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Genome Biol. 2015 Mar 28;16:62. doi: 10.1186/s13059-015-0614-4.

Site-specific programming of the host epithelial transcriptome by the gut microbiota.

Author information

1
The Wallenberg Laboratory and Sahlgrenska Center for Cardiovascular and Metabolic Research, Department of Molecular and Clinical Medicine, University of Gothenburg, Gothenburg, 41345, Sweden. Felix.Sommer@wlab.gu.se.
2
Department of Chemical and Biological Engineering, Chalmers University of Technology, Gothenburg, 41296, Sweden. intawat@chalmers.se.
3
Present Address: Comparative Genomics Group, Biosciences Division, Oak Ridge National Laboratory, Oak Ridge, TN, 37831, USA. intawat@chalmers.se.
4
The Wallenberg Laboratory and Sahlgrenska Center for Cardiovascular and Metabolic Research, Department of Molecular and Clinical Medicine, University of Gothenburg, Gothenburg, 41345, Sweden. Nina.Sommer@wlab.gu.se.
5
The Wallenberg Laboratory and Sahlgrenska Center for Cardiovascular and Metabolic Research, Department of Molecular and Clinical Medicine, University of Gothenburg, Gothenburg, 41345, Sweden. Per.Fogelstrand@wlab.gu.se.
6
The Wallenberg Laboratory and Sahlgrenska Center for Cardiovascular and Metabolic Research, Department of Molecular and Clinical Medicine, University of Gothenburg, Gothenburg, 41345, Sweden. fredrik.backhed@wlab.gu.se.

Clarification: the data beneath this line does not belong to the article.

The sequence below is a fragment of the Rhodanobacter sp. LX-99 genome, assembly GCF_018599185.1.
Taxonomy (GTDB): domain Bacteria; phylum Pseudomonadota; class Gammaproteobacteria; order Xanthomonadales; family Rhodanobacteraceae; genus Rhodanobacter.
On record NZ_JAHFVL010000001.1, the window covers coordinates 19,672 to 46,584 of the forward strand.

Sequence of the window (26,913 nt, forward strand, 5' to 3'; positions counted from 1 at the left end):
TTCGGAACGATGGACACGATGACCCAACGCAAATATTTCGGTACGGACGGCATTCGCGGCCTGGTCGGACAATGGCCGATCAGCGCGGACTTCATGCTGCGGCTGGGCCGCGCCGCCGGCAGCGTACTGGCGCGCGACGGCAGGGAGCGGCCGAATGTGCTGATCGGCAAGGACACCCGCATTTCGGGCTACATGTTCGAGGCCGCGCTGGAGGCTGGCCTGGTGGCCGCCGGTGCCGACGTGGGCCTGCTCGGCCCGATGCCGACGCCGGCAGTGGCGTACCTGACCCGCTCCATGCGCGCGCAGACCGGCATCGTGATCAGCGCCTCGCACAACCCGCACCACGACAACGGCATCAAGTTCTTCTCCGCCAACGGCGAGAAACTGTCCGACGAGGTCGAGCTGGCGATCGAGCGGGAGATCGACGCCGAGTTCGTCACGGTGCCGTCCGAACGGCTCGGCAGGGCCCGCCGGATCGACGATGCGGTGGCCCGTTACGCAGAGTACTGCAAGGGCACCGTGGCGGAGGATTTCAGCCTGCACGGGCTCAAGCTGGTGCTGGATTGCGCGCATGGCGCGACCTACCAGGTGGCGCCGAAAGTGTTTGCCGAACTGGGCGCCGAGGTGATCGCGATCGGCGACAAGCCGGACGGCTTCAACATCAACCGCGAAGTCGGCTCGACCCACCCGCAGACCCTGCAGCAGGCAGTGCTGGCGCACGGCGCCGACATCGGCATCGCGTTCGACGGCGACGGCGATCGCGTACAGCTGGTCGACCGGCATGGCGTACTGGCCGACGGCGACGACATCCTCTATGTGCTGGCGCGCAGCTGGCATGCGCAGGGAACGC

7
Novo Nordisk Foundation Center for Basic Metabolic Research, Section for Metabolic Receptology and Enteroendocrinology, Faculty of Health Sciences, University of Copenhagen, Copenhagen, DK-2200, Denmark. fredrik.backhed@wlab.gu.se.

Abstract

BACKGROUND:

The intestinal epithelium separates us from the microbiota but also interacts with it and thus affects host immune status and physiology. Previous studies investigated microbiota-induced responses in the gut using intact tissues or unfractionated epithelial cells, thereby limiting conclusions about regional differences in the epithelium. Here, we sought to investigate microbiota-induced transcriptional responses in specific fractions of intestinal epithelial cells. To this end, we used microarray analysis of laser capture microdissection (LCM)-harvested ileal and colonic tip and crypt epithelial fractions from germ-free and conventionally raised mice and from mice during the time course of colonization.

RESULTS:

We found that about 10% of the host's transcriptome was microbially regulated, mainly including genes annotated with functions in immunity, cell proliferation, and metabolism. The microbial impact on host gene expression was highly site specific, as epithelial responses to the microbiota differed between cell fractions. Specific transcriptional regulators were enriched in each fraction. In general, the gut microbiota induced a more rapid response in the colon than in the ileum.

CONCLUSIONS:

Our study indicates that the microbiota engage different regulatory networks to alter host gene expression in a particular niche. Understanding host-microbiota interactions on a cellular level may facilitate signaling pathways that contribute to health and disease and thus provide new therapeutic strategies.

PMID:
25887251
PMCID:
PMC4404278
DOI:
10.1186/s13059-015-0614-4
[Indexed for MEDLINE]
Free PMC Article

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